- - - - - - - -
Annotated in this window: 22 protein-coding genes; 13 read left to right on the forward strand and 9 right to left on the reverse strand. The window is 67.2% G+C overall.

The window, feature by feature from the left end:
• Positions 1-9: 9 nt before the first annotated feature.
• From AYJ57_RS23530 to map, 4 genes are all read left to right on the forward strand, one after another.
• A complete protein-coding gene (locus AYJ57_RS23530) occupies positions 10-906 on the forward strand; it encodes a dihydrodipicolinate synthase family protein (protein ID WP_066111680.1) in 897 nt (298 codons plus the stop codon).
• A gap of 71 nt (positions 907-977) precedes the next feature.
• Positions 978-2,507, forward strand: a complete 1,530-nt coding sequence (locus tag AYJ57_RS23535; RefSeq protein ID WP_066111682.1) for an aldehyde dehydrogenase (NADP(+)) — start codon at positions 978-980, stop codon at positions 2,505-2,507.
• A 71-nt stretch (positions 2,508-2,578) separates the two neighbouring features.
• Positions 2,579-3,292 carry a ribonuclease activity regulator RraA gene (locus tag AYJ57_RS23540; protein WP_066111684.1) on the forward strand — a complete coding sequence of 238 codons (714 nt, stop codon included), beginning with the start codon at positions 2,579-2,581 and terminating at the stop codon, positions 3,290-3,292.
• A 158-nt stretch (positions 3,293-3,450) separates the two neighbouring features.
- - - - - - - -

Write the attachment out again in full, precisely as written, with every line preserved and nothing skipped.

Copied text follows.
Annotated in this window: 22 protein-coding genes; 13 read left to right on the forward strand and 9 right to left on the reverse strand. The window is 67.2% G+C overall.

The window, feature by feature from the left end:
• Positions 1-9: 9 nt before the first annotated feature.
• From AYJ57_RS23530 to map, 4 genes are all read left to right on the forward strand, one after another.
• A complete protein-coding gene (locus AYJ57_RS23530) occupies positions 10-906 on the forward strand; it encodes a dihydrodipicolinate synthase family protein (protein ID WP_066111680.1) in 897 nt (298 codons plus the stop codon).
• A gap of 71 nt (positions 907-977) precedes the next feature.
• Positions 978-2,507, forward strand: a complete 1,530-nt coding sequence (locus tag AYJ57_RS23535; RefSeq protein ID WP_066111682.1) for an aldehyde dehydrogenase (NADP(+)) — start codon at positions 978-980, stop codon at positions 2,505-2,507.
• A 71-nt stretch (positions 2,508-2,578) separates the two neighbouring features.
• Positions 2,579-3,292 carry a ribonuclease activity regulator RraA gene (locus tag AYJ57_RS23540; protein WP_066111684.1) on the forward strand — a complete coding sequence of 238 codons (714 nt, stop codon included), beginning with the start codon at positions 2,579-2,581 and terminating at the stop codon, positions 3,290-3,292.
• A 158-nt stretch (positions 3,293-3,450) separates the two neighbouring features.